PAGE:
Shakuntala Devi on Amazon Prime Video, with Vidya Balan and Sanya Malhotra: A biopic whose conceits sound better on paper than they play out on screen

Posted on August 7, 2020

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But inside these feminist milestones, what was this female really like? The characters cry out for flesh and blood, dimension and depth.

Spoilers ahead…

Shakuntala Devi was a Maths whiz who beat the world’s fastest computer. This is a fact most people know, but her personal life is a bit of a mystery. I don’t mean this in a conspiratorial way – it’s just that we don’t know as much about her as we do about some other famous figures. The biggest takeaway from Anu Menon’s biopic (Nayanika Mahtani and Ishita Moitra are the co-writers) is that she was Quite. A. Woman. And she was everything a woman of those times wasn’t “supposed” to be. Right from the age of five, she was… a “man”. She was the family’s breadwinner. She spoke loudly. She laughed loudly. She questioned why women had to step back from their career after marriage, after motherhood. (Remember, this was at a time when most Indian women didn’t even have a career.)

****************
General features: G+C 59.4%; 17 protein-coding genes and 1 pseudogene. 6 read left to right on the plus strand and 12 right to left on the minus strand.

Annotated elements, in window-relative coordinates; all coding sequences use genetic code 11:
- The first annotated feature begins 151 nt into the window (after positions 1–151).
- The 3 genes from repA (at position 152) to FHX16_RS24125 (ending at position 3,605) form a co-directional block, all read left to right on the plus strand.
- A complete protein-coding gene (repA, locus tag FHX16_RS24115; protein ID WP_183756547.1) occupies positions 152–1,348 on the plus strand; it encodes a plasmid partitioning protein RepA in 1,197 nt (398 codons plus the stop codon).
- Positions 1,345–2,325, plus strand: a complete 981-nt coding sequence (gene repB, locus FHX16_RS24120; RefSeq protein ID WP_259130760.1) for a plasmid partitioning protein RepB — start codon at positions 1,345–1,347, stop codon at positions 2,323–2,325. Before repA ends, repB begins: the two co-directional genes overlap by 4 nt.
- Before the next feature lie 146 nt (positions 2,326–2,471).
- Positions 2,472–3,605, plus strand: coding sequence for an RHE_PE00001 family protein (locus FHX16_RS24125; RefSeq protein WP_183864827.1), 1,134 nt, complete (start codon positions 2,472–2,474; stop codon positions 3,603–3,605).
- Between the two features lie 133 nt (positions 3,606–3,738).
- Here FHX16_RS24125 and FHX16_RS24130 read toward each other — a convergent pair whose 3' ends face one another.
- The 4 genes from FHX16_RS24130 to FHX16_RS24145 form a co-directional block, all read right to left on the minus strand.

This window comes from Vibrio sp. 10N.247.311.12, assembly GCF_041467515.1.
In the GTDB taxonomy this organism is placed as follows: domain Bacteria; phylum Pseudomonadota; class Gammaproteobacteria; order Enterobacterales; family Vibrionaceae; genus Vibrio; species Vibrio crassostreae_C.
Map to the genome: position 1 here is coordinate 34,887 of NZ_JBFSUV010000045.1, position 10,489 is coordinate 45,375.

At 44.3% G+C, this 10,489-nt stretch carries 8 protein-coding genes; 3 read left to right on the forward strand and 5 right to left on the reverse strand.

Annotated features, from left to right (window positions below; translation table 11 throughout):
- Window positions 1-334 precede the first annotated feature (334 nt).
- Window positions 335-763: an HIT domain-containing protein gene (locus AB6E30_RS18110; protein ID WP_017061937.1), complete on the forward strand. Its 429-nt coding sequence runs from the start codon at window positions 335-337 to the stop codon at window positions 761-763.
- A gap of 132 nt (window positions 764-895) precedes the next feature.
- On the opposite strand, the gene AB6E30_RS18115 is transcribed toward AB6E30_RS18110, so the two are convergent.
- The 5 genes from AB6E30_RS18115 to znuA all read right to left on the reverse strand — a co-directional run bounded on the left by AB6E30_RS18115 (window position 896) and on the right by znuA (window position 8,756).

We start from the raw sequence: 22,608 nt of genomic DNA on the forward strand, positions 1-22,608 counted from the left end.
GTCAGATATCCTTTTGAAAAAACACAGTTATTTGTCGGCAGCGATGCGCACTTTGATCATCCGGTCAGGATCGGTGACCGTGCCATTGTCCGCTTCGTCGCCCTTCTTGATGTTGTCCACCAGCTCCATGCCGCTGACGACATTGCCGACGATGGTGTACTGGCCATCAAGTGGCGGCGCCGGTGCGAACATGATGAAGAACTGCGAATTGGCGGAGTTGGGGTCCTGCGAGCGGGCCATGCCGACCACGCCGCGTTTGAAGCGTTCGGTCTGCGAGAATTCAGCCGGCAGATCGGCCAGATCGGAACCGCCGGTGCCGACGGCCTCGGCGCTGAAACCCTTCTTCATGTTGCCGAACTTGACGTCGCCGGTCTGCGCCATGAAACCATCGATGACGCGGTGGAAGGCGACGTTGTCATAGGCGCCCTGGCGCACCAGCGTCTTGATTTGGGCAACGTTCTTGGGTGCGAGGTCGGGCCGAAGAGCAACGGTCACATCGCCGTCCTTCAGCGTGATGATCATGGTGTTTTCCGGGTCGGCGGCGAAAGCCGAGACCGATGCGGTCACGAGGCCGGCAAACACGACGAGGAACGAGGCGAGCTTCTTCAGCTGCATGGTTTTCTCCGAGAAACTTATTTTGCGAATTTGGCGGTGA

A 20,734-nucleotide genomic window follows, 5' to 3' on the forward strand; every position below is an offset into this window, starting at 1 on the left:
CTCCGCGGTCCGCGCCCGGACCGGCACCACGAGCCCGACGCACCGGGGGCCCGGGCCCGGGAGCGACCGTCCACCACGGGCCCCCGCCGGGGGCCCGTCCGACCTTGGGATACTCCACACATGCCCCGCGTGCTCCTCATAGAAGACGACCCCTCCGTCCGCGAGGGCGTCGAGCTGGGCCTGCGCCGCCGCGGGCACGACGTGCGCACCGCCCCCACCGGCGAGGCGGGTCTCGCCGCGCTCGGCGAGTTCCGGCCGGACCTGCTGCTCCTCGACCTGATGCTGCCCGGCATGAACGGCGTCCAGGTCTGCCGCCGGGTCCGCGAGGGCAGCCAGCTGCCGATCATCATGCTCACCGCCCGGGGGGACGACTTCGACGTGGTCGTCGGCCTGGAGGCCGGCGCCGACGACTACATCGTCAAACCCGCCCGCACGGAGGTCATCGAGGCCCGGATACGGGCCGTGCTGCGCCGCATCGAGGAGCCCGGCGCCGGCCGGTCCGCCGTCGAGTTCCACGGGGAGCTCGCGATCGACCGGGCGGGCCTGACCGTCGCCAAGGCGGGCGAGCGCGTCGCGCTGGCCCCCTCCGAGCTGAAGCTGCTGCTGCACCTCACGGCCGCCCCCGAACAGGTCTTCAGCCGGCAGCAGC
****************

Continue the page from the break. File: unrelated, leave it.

She was a hippie before hippies were invented. She didn’t care for a “home life”, or “stability”. She didn’t exactly crave male companionship. (Jisshu Sengupta plays the husband.) She travelled the world and she loved it. She says people aren’t like trees; they have feet so they can travel and not be rooted to a spot. Best of all, she knew she was a genius and she was fabulously immodest about it. (Humility is seriously overrated, IMO.) She throws a sulking tantrum after she’s told, on a television show, that she’s wrong in a calculation — she knows the computer has made a mistake. She hates that people are laughing at her, at her, Her Royal Shakuntala Devi-ness. And her face lights up like the sun when she’s vindicated. At this moment, she’s the John McEnroe of numbers. (Shakuntala Devi: 1. Computer: 0.)

But inside these feminist milestones, what was this female really like? “I don’t need a man” is a declaration. It’s action. What’s the psychology behind it? That’s when we get to know the person — and in Shakuntala Devi, we never really get to know Shakuntala Devi. Is “I don’t need a man” the result of being abandoned by Javier (Luca Calvani), who she meets in London? In one of the film’s weakest scenes, he says he’s leaving because she doesn’t “need” him anymore. Is that his hurt ego speaking, because she’s become such a success? Or could he not handle a woman who was perhaps more than a little self-absorbed? Because we don’t understand him, by extension, we don’t understand her, either! (Was she just temporarily devastated, or did this breakup make her resolve never to need a man again?) There are no edges. What we’re left with is a therapy session, a film that group-hugs its every obstacle into submission.